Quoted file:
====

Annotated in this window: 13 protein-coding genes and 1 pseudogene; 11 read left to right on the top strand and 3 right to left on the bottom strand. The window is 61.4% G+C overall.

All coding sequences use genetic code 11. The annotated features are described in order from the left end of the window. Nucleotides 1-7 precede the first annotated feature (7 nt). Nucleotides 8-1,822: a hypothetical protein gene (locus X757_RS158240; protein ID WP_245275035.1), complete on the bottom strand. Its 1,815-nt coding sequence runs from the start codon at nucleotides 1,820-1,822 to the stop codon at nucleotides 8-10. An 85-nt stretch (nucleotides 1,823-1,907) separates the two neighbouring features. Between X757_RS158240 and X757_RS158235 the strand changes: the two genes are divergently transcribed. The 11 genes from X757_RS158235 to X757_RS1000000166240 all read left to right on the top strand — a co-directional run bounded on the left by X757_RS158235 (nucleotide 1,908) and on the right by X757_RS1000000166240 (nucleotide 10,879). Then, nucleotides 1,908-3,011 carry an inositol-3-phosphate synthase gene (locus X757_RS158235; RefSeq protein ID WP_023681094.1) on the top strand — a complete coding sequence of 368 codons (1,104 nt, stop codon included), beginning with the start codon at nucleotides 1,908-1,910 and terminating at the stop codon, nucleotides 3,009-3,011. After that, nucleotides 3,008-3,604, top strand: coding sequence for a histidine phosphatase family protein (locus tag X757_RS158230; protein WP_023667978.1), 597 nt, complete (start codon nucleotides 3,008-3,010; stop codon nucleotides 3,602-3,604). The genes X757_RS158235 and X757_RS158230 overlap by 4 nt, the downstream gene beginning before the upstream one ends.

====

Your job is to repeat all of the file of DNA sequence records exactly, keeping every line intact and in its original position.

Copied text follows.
Annotated in this window: 13 protein-coding genes and 1 pseudogene; 11 read left to right on the top strand and 3 right to left on the bottom strand. The window is 61.4% G+C overall.

All coding sequences use genetic code 11. The annotated features are described in order from the left end of the window. Nucleotides 1-7 precede the first annotated feature (7 nt). Nucleotides 8-1,822: a hypothetical protein gene (locus X757_RS158240; protein ID WP_245275035.1), complete on the bottom strand. Its 1,815-nt coding sequence runs from the start codon at nucleotides 1,820-1,822 to the stop codon at nucleotides 8-10. An 85-nt stretch (nucleotides 1,823-1,907) separates the two neighbouring features. Between X757_RS158240 and X757_RS158235 the strand changes: the two genes are divergently transcribed. The 11 genes from X757_RS158235 to X757_RS1000000166240 all read left to right on the top strand — a co-directional run bounded on the left by X757_RS158235 (nucleotide 1,908) and on the right by X757_RS1000000166240 (nucleotide 10,879). Then, nucleotides 1,908-3,011 carry an inositol-3-phosphate synthase gene (locus X757_RS158235; RefSeq protein ID WP_023681094.1) on the top strand — a complete coding sequence of 368 codons (1,104 nt, stop codon included), beginning with the start codon at nucleotides 1,908-1,910 and terminating at the stop codon, nucleotides 3,009-3,011. After that, nucleotides 3,008-3,604, top strand: coding sequence for a histidine phosphatase family protein (locus tag X757_RS158230; protein WP_023667978.1), 597 nt, complete (start codon nucleotides 3,008-3,010; stop codon nucleotides 3,602-3,604). The genes X757_RS158235 and X757_RS158230 overlap by 4 nt, the downstream gene beginning before the upstream one ends.